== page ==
Blacks intimidating voters secured updating network systems
No Republican presidential candidate has gotten more than 15 percent of the black vote since. Footnote: Younger African American voters have been edging away from the Democratic Party in recent years. “The Black Vote in 2004,” Joint Center for Political and Economic Studies, 2005. But even then, the number of blacks identifying themselves as Republicans was about the same as the number who thought of themselves as Democrats.It wasn’t until Harry Truman garnered 77 percent of the black vote in 1948 that a majority of blacks reported that they thought of themselves as Democrats. Tries Hard to Win Black Votes, but Recent History Works Against It.” The New York Times, 19 Sept. As a practical matter, disenfranchisement claims against blacks remain the exception.The New Black Panther Party case "is the backlash of the powerful," says Allan Lichtman, a voting rights expert at American University in Washington.
He got 71 percent of the black vote for president in 1936 and did nearly that well in the next two elections, according to historical figures kept by the Joint Center for Political and Economic Studies.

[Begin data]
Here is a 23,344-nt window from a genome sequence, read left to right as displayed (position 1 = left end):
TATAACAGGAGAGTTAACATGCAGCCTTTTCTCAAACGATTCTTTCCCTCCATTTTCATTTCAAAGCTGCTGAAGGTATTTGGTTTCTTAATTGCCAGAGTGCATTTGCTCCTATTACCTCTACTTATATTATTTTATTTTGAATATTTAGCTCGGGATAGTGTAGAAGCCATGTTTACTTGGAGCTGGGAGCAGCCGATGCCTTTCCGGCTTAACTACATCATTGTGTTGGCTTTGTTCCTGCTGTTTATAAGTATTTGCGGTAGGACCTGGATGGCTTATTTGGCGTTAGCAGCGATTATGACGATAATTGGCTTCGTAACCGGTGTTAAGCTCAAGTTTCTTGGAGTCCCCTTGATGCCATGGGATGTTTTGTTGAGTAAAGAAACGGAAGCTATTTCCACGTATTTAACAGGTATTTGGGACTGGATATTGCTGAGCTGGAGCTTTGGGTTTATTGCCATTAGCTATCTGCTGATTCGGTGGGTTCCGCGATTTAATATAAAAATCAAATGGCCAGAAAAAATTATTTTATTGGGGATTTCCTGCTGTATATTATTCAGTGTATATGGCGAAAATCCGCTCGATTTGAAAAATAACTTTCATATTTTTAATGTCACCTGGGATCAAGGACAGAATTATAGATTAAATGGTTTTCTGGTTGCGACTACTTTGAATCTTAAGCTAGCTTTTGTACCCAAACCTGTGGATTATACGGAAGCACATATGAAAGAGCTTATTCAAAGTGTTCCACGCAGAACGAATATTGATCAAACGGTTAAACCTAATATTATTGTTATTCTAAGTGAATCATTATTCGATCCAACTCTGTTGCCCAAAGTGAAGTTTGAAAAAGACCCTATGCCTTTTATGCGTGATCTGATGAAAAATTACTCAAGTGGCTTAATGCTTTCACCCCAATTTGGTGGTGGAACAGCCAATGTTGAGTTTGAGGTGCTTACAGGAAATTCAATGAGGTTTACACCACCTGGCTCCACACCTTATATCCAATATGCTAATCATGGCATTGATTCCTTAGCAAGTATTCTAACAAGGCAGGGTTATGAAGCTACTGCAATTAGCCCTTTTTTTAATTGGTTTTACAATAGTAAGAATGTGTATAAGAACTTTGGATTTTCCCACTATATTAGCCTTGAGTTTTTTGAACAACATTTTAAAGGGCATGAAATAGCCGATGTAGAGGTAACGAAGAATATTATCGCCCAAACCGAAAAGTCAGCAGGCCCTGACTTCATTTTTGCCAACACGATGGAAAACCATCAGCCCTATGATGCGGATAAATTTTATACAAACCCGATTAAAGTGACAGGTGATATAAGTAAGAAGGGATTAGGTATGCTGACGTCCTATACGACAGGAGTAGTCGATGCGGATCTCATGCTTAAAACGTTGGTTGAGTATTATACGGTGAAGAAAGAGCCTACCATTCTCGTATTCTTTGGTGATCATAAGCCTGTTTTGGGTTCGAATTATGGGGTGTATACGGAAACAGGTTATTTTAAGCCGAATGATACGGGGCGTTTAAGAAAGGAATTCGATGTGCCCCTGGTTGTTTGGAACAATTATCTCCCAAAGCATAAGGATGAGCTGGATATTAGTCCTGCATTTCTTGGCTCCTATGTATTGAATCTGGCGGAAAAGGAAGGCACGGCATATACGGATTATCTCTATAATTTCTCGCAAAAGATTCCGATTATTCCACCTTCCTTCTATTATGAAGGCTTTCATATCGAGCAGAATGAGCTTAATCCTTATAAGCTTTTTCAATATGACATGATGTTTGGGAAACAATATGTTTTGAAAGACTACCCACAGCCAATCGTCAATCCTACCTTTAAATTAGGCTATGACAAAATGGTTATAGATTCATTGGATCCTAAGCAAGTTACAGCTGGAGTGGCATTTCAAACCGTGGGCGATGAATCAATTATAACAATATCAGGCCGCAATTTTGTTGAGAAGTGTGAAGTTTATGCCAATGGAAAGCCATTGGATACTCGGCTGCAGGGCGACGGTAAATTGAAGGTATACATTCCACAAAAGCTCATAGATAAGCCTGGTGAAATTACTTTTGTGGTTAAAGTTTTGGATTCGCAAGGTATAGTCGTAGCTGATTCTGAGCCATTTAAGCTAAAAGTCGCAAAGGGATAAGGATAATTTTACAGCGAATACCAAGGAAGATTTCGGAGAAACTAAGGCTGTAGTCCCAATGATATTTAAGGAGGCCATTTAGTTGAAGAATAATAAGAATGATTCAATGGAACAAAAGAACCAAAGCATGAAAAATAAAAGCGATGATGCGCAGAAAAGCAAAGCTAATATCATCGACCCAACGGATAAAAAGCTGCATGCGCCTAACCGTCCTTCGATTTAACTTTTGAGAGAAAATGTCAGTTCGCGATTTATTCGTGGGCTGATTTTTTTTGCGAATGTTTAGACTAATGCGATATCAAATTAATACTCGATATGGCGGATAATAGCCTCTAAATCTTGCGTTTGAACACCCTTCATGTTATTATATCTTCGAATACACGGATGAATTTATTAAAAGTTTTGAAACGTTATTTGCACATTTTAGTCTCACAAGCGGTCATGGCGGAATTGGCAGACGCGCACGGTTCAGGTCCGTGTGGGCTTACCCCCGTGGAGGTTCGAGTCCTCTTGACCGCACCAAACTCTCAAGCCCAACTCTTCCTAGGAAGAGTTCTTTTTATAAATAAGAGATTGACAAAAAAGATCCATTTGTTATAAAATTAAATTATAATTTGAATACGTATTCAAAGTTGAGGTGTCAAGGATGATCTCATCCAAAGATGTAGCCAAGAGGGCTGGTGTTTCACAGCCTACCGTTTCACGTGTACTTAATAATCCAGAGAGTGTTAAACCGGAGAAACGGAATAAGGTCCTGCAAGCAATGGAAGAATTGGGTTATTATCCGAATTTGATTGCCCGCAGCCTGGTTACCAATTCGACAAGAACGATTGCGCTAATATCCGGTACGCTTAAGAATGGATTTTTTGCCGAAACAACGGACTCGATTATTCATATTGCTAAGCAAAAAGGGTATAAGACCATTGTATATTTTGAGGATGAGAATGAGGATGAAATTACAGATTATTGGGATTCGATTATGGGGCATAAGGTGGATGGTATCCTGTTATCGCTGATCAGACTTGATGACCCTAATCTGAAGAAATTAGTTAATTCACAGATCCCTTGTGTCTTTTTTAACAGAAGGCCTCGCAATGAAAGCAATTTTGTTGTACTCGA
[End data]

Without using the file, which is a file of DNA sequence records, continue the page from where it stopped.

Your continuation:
The photos show a group of mostly male Black Panthers members dressed menacingly in black tactical gear, carrying shot guns and semi-automatic weapons, and hoisting a Stacey Abrams for Gov. According to Breitbart News, a spokesman for Abrams’ Republican opponent, Brian Kemp, said that the radical hate group is intimidating voters: It’s no surprise that militant Black Panthers are armed and patrolling the streets of Georgia for Stacey Abrams.
The Black Panthers are a radical hate group with a racist and anti-semitic agenda.
For some conservative critics of the Obama administration, the case is seen as a smoking gun – damning proof that the nation's first black president doesn't take black racism seriously.
The Power Line blog called Coates's testimony a "bombshell." Defenders of the civil rights division say Coates is bitter because he was unable to turn the organization toward policies that they say would ultimately hurt black voters.
African-American group Franklin County Pac said the worker was repeatedly asking about a half-dozen black voters to spell their names on Wednesday.